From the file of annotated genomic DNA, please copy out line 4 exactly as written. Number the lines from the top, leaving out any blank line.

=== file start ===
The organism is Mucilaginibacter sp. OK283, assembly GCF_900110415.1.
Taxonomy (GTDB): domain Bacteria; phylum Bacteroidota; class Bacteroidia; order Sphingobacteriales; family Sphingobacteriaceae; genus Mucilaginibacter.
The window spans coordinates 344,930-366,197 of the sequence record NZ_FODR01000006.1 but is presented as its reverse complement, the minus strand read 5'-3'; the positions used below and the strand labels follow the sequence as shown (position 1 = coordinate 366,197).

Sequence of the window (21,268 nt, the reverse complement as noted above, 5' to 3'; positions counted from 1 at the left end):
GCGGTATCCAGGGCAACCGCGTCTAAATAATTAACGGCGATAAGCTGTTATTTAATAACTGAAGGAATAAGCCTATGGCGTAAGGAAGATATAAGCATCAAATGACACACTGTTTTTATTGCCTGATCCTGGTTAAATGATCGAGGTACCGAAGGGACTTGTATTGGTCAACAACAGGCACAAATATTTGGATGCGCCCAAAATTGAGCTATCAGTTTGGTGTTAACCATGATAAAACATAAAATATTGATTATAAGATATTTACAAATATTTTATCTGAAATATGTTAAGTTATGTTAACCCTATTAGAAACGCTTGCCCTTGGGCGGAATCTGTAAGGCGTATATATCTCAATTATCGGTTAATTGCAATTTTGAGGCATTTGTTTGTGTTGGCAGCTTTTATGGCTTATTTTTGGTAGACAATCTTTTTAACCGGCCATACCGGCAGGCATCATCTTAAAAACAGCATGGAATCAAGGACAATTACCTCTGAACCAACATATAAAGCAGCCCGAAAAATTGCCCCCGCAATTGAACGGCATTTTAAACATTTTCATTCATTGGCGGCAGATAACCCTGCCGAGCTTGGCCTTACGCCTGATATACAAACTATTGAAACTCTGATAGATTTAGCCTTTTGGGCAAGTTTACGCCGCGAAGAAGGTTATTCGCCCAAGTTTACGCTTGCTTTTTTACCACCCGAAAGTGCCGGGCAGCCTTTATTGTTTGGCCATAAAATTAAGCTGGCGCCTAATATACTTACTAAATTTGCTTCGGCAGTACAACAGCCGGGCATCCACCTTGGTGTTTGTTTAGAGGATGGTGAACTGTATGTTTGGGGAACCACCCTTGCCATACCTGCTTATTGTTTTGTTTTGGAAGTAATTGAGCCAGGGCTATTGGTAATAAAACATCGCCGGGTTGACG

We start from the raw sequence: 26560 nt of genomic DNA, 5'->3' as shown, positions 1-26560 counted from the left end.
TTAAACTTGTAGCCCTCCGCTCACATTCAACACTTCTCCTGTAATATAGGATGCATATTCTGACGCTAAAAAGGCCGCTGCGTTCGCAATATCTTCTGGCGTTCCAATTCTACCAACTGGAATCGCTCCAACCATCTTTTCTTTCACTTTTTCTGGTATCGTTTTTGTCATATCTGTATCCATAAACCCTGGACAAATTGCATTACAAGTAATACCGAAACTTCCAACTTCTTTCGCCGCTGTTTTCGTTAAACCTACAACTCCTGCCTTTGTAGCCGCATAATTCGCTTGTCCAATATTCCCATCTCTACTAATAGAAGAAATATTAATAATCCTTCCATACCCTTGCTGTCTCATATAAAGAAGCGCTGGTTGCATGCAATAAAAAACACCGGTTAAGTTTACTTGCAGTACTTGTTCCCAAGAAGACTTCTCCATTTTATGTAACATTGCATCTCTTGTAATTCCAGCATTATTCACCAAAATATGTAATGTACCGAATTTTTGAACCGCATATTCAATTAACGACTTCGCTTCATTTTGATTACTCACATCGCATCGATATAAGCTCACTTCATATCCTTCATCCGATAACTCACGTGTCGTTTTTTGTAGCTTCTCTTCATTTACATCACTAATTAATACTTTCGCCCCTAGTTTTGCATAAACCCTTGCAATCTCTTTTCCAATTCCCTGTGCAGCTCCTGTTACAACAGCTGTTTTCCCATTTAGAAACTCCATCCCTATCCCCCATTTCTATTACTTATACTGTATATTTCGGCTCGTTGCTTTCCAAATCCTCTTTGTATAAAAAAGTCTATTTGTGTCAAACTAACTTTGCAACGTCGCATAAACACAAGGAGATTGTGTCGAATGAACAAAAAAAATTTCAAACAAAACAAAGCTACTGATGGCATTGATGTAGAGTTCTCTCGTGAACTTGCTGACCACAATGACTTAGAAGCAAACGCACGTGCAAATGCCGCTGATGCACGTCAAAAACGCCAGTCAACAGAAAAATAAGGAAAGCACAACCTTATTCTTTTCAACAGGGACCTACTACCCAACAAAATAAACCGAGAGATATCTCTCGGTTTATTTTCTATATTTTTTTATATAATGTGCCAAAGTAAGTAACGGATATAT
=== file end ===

Sequence of the window (21,268 nt, the reverse complement as noted above, 5' to 3'; positions counted from 1 at the left end):